Using your phone throughout a showing can be disruptive not just because of calls and notifications but because of screen brightness too- which can pull people away from the immersive experience of the cinema. Therefore turning the phone completely off is probably the best way to ensure there is no temptation.
One thing specifically criticised at The Eras Tour and even Barbie showings was people taking selfies during the movie. The flash of a phone camera can draw attention away from the film, so it’s usually best to get all your photos out of the way before the film starts- or save them for afterwards.
Another mostly irrefutable rule is talking! Being distracted by other cinemagoers’ conversations can be an aggravating disruption from the film, and can lead to unpleasant disputes which further distract from the experience.
One thing I am surprised to even mention in relation to this is heckling! I think most people would agree that heckling at the movie theatre would not be received well. Despite this, at the last Marvel film I saw, an audience member was yelling out in disagreement and interjecting with jokes non-stop throughout the entire thing. If you ever feel tempted to do this, try to save your critiques and jokes for after the film or when they later come out on streaming platforms. I find that one of the exciting things about the cinema is the debrief with your friends or family afterwards where you rattle off all the things you were thinking during the film.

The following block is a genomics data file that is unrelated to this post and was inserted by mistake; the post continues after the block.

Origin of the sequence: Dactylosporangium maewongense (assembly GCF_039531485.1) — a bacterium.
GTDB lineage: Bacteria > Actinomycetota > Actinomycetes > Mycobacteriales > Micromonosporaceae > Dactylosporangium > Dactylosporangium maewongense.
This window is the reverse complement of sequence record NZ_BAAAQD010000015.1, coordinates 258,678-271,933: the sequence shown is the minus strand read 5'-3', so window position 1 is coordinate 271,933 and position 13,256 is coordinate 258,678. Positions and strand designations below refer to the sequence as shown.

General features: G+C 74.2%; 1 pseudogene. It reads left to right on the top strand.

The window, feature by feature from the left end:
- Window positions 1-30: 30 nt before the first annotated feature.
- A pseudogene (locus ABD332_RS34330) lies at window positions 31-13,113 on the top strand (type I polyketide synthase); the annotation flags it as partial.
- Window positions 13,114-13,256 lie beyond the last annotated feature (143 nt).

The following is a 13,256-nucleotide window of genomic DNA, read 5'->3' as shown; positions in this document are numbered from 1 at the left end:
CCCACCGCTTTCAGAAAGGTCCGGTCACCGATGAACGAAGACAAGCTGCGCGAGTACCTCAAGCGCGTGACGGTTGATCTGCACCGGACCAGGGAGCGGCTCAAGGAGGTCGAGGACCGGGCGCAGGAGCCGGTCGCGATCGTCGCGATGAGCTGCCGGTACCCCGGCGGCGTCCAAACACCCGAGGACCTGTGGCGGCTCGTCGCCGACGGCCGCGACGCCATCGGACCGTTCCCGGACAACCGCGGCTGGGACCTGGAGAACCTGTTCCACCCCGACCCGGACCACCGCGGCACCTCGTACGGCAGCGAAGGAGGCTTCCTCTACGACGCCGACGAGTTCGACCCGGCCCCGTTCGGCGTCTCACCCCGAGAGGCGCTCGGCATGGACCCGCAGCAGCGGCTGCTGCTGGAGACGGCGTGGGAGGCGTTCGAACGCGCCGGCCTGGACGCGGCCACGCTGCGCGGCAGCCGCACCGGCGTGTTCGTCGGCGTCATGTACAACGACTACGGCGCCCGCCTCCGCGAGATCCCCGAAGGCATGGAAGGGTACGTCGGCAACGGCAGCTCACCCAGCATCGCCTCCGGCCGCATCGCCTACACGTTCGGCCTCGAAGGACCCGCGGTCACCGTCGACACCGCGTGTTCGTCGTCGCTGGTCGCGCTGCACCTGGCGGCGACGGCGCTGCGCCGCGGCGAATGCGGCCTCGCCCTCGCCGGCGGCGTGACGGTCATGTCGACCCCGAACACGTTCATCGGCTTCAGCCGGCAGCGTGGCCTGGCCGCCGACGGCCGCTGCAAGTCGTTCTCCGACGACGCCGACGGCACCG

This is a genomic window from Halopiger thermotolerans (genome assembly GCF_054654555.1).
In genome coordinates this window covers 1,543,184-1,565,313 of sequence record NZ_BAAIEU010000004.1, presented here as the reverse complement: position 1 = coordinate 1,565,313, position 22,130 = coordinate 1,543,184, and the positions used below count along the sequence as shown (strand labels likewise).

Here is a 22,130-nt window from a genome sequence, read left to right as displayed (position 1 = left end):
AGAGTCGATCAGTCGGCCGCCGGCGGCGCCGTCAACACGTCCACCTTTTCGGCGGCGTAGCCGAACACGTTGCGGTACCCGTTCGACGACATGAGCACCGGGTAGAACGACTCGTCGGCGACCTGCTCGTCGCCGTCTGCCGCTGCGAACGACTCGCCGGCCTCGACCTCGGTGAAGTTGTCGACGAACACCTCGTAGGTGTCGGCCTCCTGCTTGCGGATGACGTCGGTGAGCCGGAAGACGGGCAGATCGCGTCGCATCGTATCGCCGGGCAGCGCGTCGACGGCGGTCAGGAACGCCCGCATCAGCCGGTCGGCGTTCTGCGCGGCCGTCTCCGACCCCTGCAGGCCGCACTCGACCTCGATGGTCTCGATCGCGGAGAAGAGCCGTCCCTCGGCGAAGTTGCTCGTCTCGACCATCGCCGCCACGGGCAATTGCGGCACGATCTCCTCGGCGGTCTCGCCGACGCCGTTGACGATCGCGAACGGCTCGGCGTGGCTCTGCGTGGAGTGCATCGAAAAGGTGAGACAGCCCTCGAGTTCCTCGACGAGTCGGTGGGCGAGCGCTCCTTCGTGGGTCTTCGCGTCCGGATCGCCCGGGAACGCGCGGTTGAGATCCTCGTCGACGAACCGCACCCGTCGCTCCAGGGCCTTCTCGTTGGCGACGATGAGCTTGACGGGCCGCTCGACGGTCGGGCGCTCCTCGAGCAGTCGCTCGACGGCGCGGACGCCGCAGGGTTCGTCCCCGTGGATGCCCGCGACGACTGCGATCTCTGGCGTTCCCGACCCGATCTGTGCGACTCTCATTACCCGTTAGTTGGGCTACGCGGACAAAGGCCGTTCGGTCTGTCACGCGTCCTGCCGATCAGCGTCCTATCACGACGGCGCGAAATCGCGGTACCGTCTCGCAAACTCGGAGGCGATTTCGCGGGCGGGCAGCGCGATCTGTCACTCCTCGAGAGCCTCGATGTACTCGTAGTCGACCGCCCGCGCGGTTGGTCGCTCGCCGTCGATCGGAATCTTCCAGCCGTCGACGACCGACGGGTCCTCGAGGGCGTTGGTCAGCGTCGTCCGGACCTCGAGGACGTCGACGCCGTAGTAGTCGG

Another rule outlined in cinema T&Cs is staying in your seat unless you want to go to the bathroom or the foyer. Care is suggested when getting up to go to the bathroom to avoid obscuring anyone’s view for too long.
Finally, leaving rubbish in the cupholders or on the floor should be avoided to maintain the cleanliness of the cinema. There are usually plenty of bins available as you exit.
all of these mostly boil down to respect for other people
All of these mostly boil down to respect for other people, so that’s why they are, for the most part, uncontended. Yet, (in defence of behaviour at The Eras Tour showings) it is suggested that cinema etiquette should depend on the type of film being shown, which is where the debate comes in…